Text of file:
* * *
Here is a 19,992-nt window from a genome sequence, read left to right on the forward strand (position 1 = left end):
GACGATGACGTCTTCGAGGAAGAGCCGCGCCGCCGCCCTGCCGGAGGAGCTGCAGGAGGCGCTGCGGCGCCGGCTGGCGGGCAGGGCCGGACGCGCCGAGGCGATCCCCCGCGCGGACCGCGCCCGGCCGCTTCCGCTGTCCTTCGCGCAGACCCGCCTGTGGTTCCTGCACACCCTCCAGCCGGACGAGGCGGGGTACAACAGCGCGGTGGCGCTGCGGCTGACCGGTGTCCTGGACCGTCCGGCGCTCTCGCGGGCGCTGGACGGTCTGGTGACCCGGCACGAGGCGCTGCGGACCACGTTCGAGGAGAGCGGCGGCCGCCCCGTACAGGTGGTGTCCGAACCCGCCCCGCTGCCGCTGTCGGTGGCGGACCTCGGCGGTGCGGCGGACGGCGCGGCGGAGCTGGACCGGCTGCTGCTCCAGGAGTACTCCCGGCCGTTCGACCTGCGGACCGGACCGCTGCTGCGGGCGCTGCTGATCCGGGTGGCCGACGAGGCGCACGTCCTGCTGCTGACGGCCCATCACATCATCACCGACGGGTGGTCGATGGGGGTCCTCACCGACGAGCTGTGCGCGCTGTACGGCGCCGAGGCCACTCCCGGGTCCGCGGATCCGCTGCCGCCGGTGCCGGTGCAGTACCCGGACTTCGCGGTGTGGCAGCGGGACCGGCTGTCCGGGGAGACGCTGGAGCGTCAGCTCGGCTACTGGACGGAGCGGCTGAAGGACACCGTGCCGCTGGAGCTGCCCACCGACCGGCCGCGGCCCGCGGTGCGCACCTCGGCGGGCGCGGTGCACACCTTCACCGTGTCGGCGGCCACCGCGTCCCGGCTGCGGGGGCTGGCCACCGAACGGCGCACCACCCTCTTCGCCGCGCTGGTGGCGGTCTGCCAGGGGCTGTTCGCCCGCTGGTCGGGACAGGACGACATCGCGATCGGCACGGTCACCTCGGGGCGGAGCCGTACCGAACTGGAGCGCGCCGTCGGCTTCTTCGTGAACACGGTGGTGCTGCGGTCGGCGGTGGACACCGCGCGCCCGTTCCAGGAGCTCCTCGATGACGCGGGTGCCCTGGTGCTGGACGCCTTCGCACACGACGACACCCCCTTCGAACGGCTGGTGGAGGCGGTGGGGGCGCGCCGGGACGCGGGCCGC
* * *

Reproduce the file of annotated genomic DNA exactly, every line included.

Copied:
Here is a 19,992-nt window from a genome sequence, read left to right on the forward strand (position 1 = left end):
GACGATGACGTCTTCGAGGAAGAGCCGCGCCGCCGCCCTGCCGGAGGAGCTGCAGGAGGCGCTGCGGCGCCGGCTGGCGGGCAGGGCCGGACGCGCCGAGGCGATCCCCCGCGCGGACCGCGCCCGGCCGCTTCCGCTGTCCTTCGCGCAGACCCGCCTGTGGTTCCTGCACACCCTCCAGCCGGACGAGGCGGGGTACAACAGCGCGGTGGCGCTGCGGCTGACCGGTGTCCTGGACCGTCCGGCGCTCTCGCGGGCGCTGGACGGTCTGGTGACCCGGCACGAGGCGCTGCGGACCACGTTCGAGGAGAGCGGCGGCCGCCCCGTACAGGTGGTGTCCGAACCCGCCCCGCTGCCGCTGTCGGTGGCGGACCTCGGCGGTGCGGCGGACGGCGCGGCGGAGCTGGACCGGCTGCTGCTCCAGGAGTACTCCCGGCCGTTCGACCTGCGGACCGGACCGCTGCTGCGGGCGCTGCTGATCCGGGTGGCCGACGAGGCGCACGTCCTGCTGCTGACGGCCCATCACATCATCACCGACGGGTGGTCGATGGGGGTCCTCACCGACGAGCTGTGCGCGCTGTACGGCGCCGAGGCCACTCCCGGGTCCGCGGATCCGCTGCCGCCGGTGCCGGTGCAGTACCCGGACTTCGCGGTGTGGCAGCGGGACCGGCTGTCCGGGGAGACGCTGGAGCGTCAGCTCGGCTACTGGACGGAGCGGCTGAAGGACACCGTGCCGCTGGAGCTGCCCACCGACCGGCCGCGGCCCGCGGTGCGCACCTCGGCGGGCGCGGTGCACACCTTCACCGTGTCGGCGGCCACCGCGTCCCGGCTGCGGGGGCTGGCCACCGAACGGCGCACCACCCTCTTCGCCGCGCTGGTGGCGGTCTGCCAGGGGCTGTTCGCCCGCTGGTCGGGACAGGACGACATCGCGATCGGCACGGTCACCTCGGGGCGGAGCCGTACCGAACTGGAGCGCGCCGTCGGCTTCTTCGTGAACACGGTGGTGCTGCGGTCGGCGGTGGACACCGCGCGCCCGTTCCAGGAGCTCCTCGATGACGCGGGTGCCCTGGTGCTGGACGCCTTCGCACACGACGACACCCCCTTCGAACGGCTGGTGGAGGCGGTGGGGGCGCGCCGGGACGCGGGCCGC